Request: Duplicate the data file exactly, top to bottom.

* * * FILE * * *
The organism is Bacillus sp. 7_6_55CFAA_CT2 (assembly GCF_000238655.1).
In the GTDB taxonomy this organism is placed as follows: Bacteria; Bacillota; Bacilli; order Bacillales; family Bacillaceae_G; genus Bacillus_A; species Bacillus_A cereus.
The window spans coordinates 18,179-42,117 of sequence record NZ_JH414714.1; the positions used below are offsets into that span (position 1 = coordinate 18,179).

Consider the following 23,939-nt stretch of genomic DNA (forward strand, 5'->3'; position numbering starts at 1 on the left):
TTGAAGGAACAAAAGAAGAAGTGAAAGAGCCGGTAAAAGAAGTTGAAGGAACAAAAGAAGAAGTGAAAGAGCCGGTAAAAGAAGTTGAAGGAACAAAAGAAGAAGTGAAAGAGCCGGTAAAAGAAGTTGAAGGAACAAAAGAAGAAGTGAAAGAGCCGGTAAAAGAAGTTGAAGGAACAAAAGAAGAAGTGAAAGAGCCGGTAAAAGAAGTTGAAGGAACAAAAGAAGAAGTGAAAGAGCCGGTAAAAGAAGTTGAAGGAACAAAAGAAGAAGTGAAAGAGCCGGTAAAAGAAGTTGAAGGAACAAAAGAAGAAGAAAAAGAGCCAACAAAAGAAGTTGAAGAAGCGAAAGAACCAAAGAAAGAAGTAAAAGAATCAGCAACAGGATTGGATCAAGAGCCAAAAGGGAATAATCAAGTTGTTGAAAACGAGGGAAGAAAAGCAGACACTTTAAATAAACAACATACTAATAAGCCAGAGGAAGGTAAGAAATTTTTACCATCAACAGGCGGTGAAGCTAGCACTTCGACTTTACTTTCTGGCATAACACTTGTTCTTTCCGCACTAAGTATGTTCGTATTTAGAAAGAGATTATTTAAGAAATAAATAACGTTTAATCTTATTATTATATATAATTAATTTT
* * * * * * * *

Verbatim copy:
The organism is Bacillus sp. 7_6_55CFAA_CT2 (assembly GCF_000238655.1).
In the GTDB taxonomy this organism is placed as follows: Bacteria; Bacillota; Bacilli; order Bacillales; family Bacillaceae_G; genus Bacillus_A; species Bacillus_A cereus.
The window spans coordinates 18,179-42,117 of sequence record NZ_JH414714.1; the positions used below are offsets into that span (position 1 = coordinate 18,179).

Consider the following 23,939-nt stretch of genomic DNA (forward strand, 5'->3'; position numbering starts at 1 on the left):
TTGAAGGAACAAAAGAAGAAGTGAAAGAGCCGGTAAAAGAAGTTGAAGGAACAAAAGAAGAAGTGAAAGAGCCGGTAAAAGAAGTTGAAGGAACAAAAGAAGAAGTGAAAGAGCCGGTAAAAGAAGTTGAAGGAACAAAAGAAGAAGTGAAAGAGCCGGTAAAAGAAGTTGAAGGAACAAAAGAAGAAGTGAAAGAGCCGGTAAAAGAAGTTGAAGGAACAAAAGAAGAAGTGAAAGAGCCGGTAAAAGAAGTTGAAGGAACAAAAGAAGAAGTGAAAGAGCCGGTAAAAGAAGTTGAAGGAACAAAAGAAGAAGAAAAAGAGCCAACAAAAGAAGTTGAAGAAGCGAAAGAACCAAAGAAAGAAGTAAAAGAATCAGCAACAGGATTGGATCAAGAGCCAAAAGGGAATAATCAAGTTGTTGAAAACGAGGGAAGAAAAGCAGACACTTTAAATAAACAACATACTAATAAGCCAGAGGAAGGTAAGAAATTTTTACCATCAACAGGCGGTGAAGCTAGCACTTCGACTTTACTTTCTGGCATAACACTTGTTCTTTCCGCACTAAGTATGTTCGTATTTAGAAAGAGATTATTTAAGAAATAAATAACGTTTAATCTTATTATTATATATAATTAATTTT